Tennessee Jam Cake

By Posie (Harwood) Brien
July 20, 2016
7 Comments


Author Notes: A classic old-fashioned Southern cake, this recipe is specific to Kentucky and Tennessee and features richly spiced layers, moist with buttermilk and berry jam. Stir in pecans for a nutty taste and crunch if you like. It's traditionally frosted with a brown sugar, caramel-like icing, but I add a little bourbon to mine because why not, right?Posie (Harwood) Brien

Makes: one 9-inch layer cake

Ingredients

For the cake

  • 1 cup butter
  • 1 1/2 cups sugar
  • 10 ounces berry preserves or jam
  • 4 eggs
  • 2 1/2 cups flour
  • 1 teaspoon baking soda
  • 1 teaspoon ground nutmeg
  • 1 teaspoon ground cinnamon
  • 1/2 teaspoon ground cloves
  • 1/2 teaspoon salt
  • 1 cup buttermilk
  • 1 1/2 cups chopped pecans (optional)

For the frosting

  • 1/2 cup butter
  • 1 cup packed brown sugar
  • 1/4 cup milk
  • 3 cups confectioners' sugar
  • 2 tablespoons bourbon

Directions

  1. Preheat the oven to 350° F. Grease and flour three 9-inch cake pans.
  2. Cream together the butter and sugar until light and fluffy.
  3. Add the jam and 4 eggs, one at a time, scraping down the bowl as you go.
  4. In a separate bowl, whisk together the flour, baking soda, spices, and salt.
  5. Add the dry ingredients and buttermilk to the wet ingredients, alternating between both.
  6. Fold in the nuts, if using.
  7. Divide the batter evenly between the three pans. Bake for 30 to 35 minutes, until the cakes begin to pull away from the sides of the pans and the tops spring back when pressed lightly.
  8. Let the cakes cool in the pan for 10 minutes, then turn them out onto a wire rack to finish cooling. I recommend popping the cakes in the freezer while you make the frosting—they are much easier to frost when they are fully chilled. You can also wrap them tightly in plastic wrap and freeze them for a few weeks if you want to make them in advance.
  9. To make the frosting, bring the butter, brown sugar, and milk to a boil in a saucepan over medium heat. Remove from the heat and let cool fully. Add the confectioners' sugar and beat for several minutes until light and fluffy. Add the bourbon and mix to incorporate.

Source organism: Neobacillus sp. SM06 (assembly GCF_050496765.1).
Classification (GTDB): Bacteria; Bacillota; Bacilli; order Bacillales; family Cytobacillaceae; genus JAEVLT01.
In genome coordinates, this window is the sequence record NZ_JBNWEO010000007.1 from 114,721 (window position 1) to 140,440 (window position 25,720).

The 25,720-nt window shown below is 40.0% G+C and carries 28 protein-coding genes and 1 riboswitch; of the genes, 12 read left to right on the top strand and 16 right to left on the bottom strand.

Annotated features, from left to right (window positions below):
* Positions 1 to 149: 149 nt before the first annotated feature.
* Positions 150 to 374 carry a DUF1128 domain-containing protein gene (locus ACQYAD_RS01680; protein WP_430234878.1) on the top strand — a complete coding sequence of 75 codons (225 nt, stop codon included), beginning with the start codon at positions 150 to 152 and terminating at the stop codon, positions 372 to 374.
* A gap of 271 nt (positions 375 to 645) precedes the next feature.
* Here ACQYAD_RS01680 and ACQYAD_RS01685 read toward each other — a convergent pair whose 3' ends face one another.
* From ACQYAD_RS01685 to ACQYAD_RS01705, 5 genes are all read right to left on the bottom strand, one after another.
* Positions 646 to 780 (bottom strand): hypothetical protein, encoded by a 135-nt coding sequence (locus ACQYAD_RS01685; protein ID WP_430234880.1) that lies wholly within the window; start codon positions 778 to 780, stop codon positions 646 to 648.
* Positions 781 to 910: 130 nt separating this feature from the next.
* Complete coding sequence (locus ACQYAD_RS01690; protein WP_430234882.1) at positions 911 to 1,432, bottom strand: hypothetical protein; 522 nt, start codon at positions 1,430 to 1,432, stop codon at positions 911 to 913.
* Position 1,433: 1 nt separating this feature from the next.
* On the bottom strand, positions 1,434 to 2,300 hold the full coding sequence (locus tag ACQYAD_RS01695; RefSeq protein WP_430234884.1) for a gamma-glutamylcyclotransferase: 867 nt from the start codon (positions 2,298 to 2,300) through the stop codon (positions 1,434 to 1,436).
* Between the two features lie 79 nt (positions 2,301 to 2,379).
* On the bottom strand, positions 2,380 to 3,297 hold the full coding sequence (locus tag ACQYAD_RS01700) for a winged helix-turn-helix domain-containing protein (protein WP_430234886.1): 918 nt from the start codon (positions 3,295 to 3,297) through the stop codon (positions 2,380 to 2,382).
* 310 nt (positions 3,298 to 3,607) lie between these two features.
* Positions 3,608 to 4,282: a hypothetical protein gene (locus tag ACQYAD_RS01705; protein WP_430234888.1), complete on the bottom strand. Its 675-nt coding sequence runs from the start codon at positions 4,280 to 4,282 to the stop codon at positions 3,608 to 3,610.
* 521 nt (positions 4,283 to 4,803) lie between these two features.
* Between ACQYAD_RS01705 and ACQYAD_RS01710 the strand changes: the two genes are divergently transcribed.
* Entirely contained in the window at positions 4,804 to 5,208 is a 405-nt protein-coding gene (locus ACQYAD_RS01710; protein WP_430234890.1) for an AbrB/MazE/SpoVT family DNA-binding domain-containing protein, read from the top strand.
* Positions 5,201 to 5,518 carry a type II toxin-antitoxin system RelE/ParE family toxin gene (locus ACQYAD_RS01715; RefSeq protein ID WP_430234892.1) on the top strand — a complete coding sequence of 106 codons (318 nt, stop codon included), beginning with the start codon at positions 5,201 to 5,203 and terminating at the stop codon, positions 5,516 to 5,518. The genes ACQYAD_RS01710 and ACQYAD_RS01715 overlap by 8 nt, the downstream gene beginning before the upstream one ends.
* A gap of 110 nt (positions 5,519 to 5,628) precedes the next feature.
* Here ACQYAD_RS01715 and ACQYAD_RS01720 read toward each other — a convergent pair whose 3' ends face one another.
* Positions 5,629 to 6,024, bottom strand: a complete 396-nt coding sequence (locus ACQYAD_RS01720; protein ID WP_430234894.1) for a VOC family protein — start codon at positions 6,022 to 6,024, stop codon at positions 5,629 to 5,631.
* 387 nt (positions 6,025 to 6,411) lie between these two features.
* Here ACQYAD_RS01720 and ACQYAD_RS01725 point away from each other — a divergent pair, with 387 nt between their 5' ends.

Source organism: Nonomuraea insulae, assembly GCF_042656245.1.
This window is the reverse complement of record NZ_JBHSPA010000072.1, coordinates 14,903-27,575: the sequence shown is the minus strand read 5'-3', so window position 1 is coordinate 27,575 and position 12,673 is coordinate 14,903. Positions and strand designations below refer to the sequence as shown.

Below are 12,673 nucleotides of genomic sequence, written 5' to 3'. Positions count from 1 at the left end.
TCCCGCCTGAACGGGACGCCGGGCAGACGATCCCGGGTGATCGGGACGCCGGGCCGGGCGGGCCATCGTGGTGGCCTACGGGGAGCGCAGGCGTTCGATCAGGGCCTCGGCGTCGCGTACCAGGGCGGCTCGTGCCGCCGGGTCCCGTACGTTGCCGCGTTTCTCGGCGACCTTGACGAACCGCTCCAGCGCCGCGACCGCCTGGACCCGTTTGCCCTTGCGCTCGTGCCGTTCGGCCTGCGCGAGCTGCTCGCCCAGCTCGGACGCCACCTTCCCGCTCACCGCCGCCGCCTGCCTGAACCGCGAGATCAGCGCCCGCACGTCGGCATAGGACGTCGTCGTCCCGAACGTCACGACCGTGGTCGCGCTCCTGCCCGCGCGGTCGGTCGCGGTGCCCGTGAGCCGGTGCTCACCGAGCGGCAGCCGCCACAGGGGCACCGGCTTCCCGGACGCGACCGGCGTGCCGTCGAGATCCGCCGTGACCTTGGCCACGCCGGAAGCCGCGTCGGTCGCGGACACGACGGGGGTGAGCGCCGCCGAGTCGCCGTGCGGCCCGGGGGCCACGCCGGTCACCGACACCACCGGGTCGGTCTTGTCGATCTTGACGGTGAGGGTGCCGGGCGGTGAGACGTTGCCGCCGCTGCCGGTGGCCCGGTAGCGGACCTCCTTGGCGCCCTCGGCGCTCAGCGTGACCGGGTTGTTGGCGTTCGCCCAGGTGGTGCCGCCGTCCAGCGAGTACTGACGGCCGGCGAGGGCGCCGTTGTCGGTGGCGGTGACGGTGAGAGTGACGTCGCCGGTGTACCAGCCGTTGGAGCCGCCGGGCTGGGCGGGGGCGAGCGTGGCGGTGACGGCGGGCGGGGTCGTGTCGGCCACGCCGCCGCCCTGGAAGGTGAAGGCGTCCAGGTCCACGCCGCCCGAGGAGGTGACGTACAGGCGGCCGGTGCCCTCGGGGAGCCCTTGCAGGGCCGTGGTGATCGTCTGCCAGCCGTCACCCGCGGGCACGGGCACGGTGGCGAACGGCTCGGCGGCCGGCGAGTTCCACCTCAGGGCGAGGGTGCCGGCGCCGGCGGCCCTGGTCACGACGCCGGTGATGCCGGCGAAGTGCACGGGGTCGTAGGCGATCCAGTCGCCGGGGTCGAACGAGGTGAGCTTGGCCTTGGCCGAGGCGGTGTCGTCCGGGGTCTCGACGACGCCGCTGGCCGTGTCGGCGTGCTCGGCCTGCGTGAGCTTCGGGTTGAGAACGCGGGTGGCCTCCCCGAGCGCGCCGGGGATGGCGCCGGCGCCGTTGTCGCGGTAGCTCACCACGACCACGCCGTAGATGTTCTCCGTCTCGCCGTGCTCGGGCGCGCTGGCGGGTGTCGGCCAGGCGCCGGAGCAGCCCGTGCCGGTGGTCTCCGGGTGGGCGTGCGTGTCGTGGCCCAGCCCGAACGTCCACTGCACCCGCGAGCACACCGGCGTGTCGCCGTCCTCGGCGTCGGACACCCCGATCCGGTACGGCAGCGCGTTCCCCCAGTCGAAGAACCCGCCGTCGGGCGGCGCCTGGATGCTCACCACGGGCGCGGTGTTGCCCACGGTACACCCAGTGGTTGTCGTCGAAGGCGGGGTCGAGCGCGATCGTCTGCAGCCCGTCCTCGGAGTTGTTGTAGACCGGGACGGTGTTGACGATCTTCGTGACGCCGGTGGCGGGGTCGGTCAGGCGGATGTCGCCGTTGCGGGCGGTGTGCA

10. Frost between the layers and on the sides and top of the cake. Slice and eat!

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Reviews (7) Questions (0)

7 Comments

CookingJoy September 12, 2016
Made this recipe this weekend. Flavor was great but the cake itself came out a bit dry...not sure why. I think it would have been nice to decorate also with some pecan halves or raspberries. I used raspberry preserves in the cake. Also, one note is that the frosting is not very forgiving and sets quickly so you have to work fast. You can't go back and fix the top once it's been frosted. Overall, it was something unique and I'm sure tastes perfect when you can get it to be less dry.
 
Aaron J. August 24, 2016
Eastern Redbud (Cercis Canadensis) blossoms are edible and would be a great substitute for the hydrangea flowers.
 
creamtea July 25, 2016
I don't know why the other comments disappeared, especially those noting that the hydrangea flowers are poisonous. The comments were here earlier today. I think it's a risk to post this photo. Though it's a beautiful shot, not everyone will scroll down to read the comments and there may be a chance that someone (a little kid?) will not realize they are inedible. Presumably it was a mistake that the comments were removed. Constructive criticism is important too.
 
Mindy S. July 24, 2016
Just made this today. Sadly I am giving it away so I won't know how it tastes until I get feedback. It came out very nice but I would suggest using cake flour to give the cake a little more lift (didn't really rise at all). I used toasted hazelnuts since I live in the Northwest and luckily have a hydrangea flower plant in my yard so I could give it that lovely finished look as in the image provided.
 
Author Comment
Posie (. July 24, 2016
Please make sure they remove the hydrangea flowers before eating! They are NOT edible!!!!
 
Mindy S. July 24, 2016
yes....they are local organic farmers and know about hydrangeas being non-edible. thanks<br />
 
CookingIsLikeLove July 26, 2016
Thats unfortunate, as they make a pretty decoration. :( Though when I first glanced at the picture, I thought they were mini pansies. Which would be edible and almost as pretty :)